Mishkhah draws upon the church calendar and its seasons to design worship environments that are dynamic, edgy and experimental.
By creating worship that remains the same for a period of six to eight weeks we allow for more creativity and experimentation. Volunteers, staff and clergy can prepare for each worship experience in a similar manner for a number of weeks, giving them the chance to settle into the wonder and mystery of the season while not having to come up with something new every week.
Over the period of a season, worshipers also have the opportunity to become familiar with new hymn arrangements, respond to the invitation to move about the worship space, visit special areas of prayer, and speak together the prayers that have been written by faithful people from all over the world.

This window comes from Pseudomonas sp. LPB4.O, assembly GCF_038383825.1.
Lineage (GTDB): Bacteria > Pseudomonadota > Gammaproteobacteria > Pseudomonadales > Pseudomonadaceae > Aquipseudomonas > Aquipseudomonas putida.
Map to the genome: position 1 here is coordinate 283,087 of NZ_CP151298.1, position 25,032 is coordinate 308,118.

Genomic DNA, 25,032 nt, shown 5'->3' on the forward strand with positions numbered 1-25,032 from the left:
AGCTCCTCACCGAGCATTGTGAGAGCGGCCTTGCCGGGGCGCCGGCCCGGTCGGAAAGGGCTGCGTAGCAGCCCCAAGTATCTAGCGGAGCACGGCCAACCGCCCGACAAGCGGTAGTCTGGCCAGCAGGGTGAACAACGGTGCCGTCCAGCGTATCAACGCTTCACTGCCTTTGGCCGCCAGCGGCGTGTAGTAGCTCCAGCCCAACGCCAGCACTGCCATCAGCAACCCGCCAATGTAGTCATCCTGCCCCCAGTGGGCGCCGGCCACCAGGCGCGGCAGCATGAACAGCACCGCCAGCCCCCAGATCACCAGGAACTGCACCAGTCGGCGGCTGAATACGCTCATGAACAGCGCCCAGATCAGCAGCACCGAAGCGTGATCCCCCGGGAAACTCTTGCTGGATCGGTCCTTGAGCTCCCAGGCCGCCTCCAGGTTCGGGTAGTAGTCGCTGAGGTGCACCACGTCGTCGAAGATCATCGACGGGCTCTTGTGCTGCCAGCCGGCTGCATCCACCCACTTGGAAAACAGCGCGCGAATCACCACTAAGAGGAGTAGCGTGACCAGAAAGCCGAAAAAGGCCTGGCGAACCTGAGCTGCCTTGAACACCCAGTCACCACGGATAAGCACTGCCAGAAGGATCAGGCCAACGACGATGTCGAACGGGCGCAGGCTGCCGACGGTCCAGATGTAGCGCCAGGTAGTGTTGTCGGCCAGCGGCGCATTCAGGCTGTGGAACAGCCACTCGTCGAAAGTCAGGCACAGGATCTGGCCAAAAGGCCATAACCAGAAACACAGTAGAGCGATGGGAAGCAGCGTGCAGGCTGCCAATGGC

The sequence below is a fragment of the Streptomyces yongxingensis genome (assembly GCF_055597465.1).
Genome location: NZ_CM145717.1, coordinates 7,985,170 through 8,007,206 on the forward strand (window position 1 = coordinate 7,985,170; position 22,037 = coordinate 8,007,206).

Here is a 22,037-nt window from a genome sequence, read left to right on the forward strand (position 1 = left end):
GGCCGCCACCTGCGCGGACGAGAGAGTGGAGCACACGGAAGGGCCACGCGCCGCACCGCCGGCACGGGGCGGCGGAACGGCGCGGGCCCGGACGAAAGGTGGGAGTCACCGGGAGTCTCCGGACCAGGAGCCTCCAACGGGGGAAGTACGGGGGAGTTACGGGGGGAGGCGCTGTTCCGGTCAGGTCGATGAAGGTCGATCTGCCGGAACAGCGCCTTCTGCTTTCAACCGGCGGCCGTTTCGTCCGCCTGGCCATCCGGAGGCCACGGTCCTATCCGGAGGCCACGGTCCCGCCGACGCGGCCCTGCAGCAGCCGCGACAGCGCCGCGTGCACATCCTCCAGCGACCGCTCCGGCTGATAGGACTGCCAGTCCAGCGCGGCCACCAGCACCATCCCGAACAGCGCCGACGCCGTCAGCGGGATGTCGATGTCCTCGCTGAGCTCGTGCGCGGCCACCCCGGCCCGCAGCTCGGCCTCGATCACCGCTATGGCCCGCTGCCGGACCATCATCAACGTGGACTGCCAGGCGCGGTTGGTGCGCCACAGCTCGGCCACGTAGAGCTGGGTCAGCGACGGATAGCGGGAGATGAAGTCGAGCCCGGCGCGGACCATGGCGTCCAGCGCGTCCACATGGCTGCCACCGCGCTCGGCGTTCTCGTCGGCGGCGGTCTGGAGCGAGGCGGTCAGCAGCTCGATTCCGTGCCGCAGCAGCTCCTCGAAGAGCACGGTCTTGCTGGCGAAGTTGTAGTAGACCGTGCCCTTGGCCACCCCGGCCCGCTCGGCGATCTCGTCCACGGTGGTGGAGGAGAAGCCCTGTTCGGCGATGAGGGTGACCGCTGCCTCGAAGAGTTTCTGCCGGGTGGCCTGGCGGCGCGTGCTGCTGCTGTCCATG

The seasonal environments are the result of the coming together of a small group. This small group forms the basis for leadership. As they read the Scriptures for a particular time of the year, quietly and aloud with one another, they begin a wonderful journey together. As the members of the group listen to each other offer a thought, a question or even a concern, the readings begin to yield their wisdom to the minds, souls and hearts of those who are gathered. Themes then emerge and the group begins to explore ways to invite people into the worship experience through all of the senses.
This small group experience is at the heart of creating worship in the Mishkhah spirit, and Kate trains and empowers these small groups as an integral part of the four-phase planning process of Discovery, Preparation, Launch, and Sustain.